A Quick Guide to Burning DVDs of Your Home Videos
Until relatively recently, DVD writers were the preserve of professional filmmakers and digital media creatives; high costs and a limited choice meant that most members of the public did not have the ability to burn their own DVDs. Today, however, DVD writers are a standard fixture on most home computers, while external DVD writers can be cheaply and easily attached to PCs that do not include them. This, in tandem with the tumbling costs of DVD discs, has meant that most aspiring videographers can now burn their films to DVD and share them with friends and family – or simply play them on their own stand-alone DVD player.
The DVD FormatTo begin with, you should understand the nature of the DVD format. DVDs come in one of two versions; write-once or rewritable. Predictably, write-once discs can only be burned to a single time, while you can add more data to rewritable discs. However, many standalone DVD players will not read rewritable discs; as a result, these are more frequently used for data storage.
DVD writing is now built into Windows and Mac OSX. As a result, it is possible to burn DVDs with just a few clicks; the process is very similar to that of burning a conventional CD. If you are burning a DVD directly from your operating system, you should first drag and drop the relevant video files into the DVD drive folder. You will then be given the option of burning a video or data disc. This is crucial: if you want your DVD to be viewable on stand-alone DVD players, you must select video disc. Data discs are readable only by computers and some specialist DVD players.
It is important to note, however, that the built-in burning facilities of Windows and Mac OSX have a number of significant drawbacks and limitations. For example, if you are burning multiple video files to the same disc, determining the correct order for playback can be confusing. As such, you may wish to use dedicated software. There are many freeware applications for this purpose; CDBurner XP is particularly good for Windows users.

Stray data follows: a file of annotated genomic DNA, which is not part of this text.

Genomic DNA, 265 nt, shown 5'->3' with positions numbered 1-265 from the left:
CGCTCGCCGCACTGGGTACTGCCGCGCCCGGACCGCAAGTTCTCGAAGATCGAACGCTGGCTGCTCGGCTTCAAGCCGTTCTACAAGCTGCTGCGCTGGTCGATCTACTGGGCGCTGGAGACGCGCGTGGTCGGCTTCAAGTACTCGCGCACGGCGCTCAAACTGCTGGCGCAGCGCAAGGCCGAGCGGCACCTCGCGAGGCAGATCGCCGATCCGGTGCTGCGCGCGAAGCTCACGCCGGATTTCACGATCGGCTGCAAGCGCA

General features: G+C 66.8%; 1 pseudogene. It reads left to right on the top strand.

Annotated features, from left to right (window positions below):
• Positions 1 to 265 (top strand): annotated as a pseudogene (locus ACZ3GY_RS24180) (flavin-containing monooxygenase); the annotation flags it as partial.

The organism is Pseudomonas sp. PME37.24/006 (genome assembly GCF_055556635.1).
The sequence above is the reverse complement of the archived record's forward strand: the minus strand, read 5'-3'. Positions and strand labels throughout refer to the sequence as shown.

Third Party SoftwareDedicated burning software normally consists of a number of ‘panes’. As such, you are likely to see a navigation window from which you can locate the clips on your computer, along with a preview pane and a window showing the clips to be burned to the DVD. You can normally drag and drop the clips for burning in order to determine their playing order quickly and easily.
More advanced DVD burning software also gives you the option to create a basic menu for your DVD. This is very useful if you have multiple clips or scenes on the same disc; it will allow the user to quickly navigate around the DVD, rather than laboriously fast-forwarding or rewinding through hours of footage.
Finally, it is important to remember that DVDs are assigned ‘regions’, depending on where they are intended to be played. If you use American software for burning your DVDs you should make sure that the software is set to burn Region 2 or Region 0 discs; this will ensure that they are readable on European DVD players.